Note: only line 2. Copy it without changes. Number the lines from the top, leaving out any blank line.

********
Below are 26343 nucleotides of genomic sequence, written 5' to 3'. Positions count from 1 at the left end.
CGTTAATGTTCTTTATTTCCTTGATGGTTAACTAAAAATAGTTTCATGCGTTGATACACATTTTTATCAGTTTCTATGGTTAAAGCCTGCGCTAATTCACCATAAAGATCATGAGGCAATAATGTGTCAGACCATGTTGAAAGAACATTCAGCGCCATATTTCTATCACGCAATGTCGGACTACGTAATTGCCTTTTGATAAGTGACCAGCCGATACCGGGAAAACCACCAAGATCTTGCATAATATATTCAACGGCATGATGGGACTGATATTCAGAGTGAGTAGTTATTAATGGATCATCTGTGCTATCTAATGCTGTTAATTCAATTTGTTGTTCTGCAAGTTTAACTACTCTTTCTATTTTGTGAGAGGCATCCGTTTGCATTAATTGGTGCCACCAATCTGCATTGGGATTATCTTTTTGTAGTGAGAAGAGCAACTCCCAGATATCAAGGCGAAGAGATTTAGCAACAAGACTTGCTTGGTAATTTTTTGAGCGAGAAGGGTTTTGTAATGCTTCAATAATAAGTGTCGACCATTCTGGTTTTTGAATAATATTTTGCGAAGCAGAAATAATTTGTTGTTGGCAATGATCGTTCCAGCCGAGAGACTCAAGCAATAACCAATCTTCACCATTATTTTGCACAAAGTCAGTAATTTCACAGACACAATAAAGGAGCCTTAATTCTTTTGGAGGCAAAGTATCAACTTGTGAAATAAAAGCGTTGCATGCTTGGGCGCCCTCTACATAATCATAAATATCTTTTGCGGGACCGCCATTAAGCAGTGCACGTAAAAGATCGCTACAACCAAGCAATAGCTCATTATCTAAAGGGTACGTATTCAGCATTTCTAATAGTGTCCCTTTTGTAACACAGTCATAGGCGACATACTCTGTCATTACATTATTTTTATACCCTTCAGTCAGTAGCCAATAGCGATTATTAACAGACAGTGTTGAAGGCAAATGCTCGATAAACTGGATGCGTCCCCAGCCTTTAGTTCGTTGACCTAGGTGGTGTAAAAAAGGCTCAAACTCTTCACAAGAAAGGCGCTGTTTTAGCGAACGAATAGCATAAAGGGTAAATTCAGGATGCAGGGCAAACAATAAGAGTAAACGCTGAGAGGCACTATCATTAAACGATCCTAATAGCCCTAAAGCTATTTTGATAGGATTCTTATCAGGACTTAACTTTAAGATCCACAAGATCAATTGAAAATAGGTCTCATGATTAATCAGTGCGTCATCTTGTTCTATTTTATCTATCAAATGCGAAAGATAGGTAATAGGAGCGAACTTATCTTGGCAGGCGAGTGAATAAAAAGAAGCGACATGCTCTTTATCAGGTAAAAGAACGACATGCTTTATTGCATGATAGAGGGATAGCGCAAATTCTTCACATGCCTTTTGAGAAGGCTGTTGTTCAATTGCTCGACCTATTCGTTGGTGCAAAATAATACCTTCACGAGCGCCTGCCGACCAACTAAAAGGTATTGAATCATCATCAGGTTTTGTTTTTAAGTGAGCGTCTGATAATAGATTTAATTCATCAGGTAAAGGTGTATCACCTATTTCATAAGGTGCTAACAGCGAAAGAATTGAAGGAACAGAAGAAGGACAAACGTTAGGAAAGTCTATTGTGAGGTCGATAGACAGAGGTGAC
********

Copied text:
CGTTAATGTTCTTTATTTCCTTGATGGTTAACTAAAAATAGTTTCATGCGTTGATACACATTTTTATCAGTTTCTATGGTTAAAGCCTGCGCTAATTCACCATAAAGATCATGAGGCAATAATGTGTCAGACCATGTTGAAAGAACATTCAGCGCCATATTTCTATCACGCAATGTCGGACTACGTAATTGCCTTTTGATAAGTGACCAGCCGATACCGGGAAAACCACCAAGATCTTGCATAATATATTCAACGGCATGATGGGACTGATATTCAGAGTGAGTAGTTATTAATGGATCATCTGTGCTATCTAATGCTGTTAATTCAATTTGTTGTTCTGCAAGTTTAACTACTCTTTCTATTTTGTGAGAGGCATCCGTTTGCATTAATTGGTGCCACCAATCTGCATTGGGATTATCTTTTTGTAGTGAGAAGAGCAACTCCCAGATATCAAGGCGAAGAGATTTAGCAACAAGACTTGCTTGGTAATTTTTTGAGCGAGAAGGGTTTTGTAATGCTTCAATAATAAGTGTCGACCATTCTGGTTTTTGAATAATATTTTGCGAAGCAGAAATAATTTGTTGTTGGCAATGATCGTTCCAGCCGAGAGACTCAAGCAATAACCAATCTTCACCATTATTTTGCACAAAGTCAGTAATTTCACAGACACAATAAAGGAGCCTTAATTCTTTTGGAGGCAAAGTATCAACTTGTGAAATAAAAGCGTTGCATGCTTGGGCGCCCTCTACATAATCATAAATATCTTTTGCGGGACCGCCATTAAGCAGTGCACGTAAAAGATCGCTACAACCAAGCAATAGCTCATTATCTAAAGGGTACGTATTCAGCATTTCTAATAGTGTCCCTTTTGTAACACAGTCATAGGCGACATACTCTGTCATTACATTATTTTTATACCCTTCAGTCAGTAGCCAATAGCGATTATTAACAGACAGTGTTGAAGGCAAATGCTCGATAAACTGGATGCGTCCCCAGCCTTTAGTTCGTTGACCTAGGTGGTGTAAAAAAGGCTCAAACTCTTCACAAGAAAGGCGCTGTTTTAGCGAACGAATAGCATAAAGGGTAAATTCAGGATGCAGGGCAAACAATAAGAGTAAACGCTGAGAGGCACTATCATTAAACGATCCTAATAGCCCTAAAGCTATTTTGATAGGATTCTTATCAGGACTTAACTTTAAGATCCACAAGATCAATTGAAAATAGGTCTCATGATTAATCAGTGCGTCATCTTGTTCTATTTTATCTATCAAATGCGAAAGATAGGTAATAGGAGCGAACTTATCTTGGCAGGCGAGTGAATAAAAAGAAGCGACATGCTCTTTATCAGGTAAAAGAACGACATGCTTTATTGCATGATAGAGGGATAGCGCAAATTCTTCACATGCCTTTTGAGAAGGCTGTTGTTCAATTGCTCGACCTATTCGTTGGTGCAAAATAATACCTTCACGAGCGCCTGCCGACCAACTAAAAGGTATTGAATCATCATCAGGTTTTGTTTTTAAGTGAGCGTCTGATAATAGATTTAATTCATCAGGTAAAGGTGTATCACCTATTTCATAAGGTGCTAACAGCGAAAGAATTGAAGGAACAGAAGAAGGACAAACGTTAGGAAAGTCTATTGTGAGGTCGATAGACAGAGGTGAC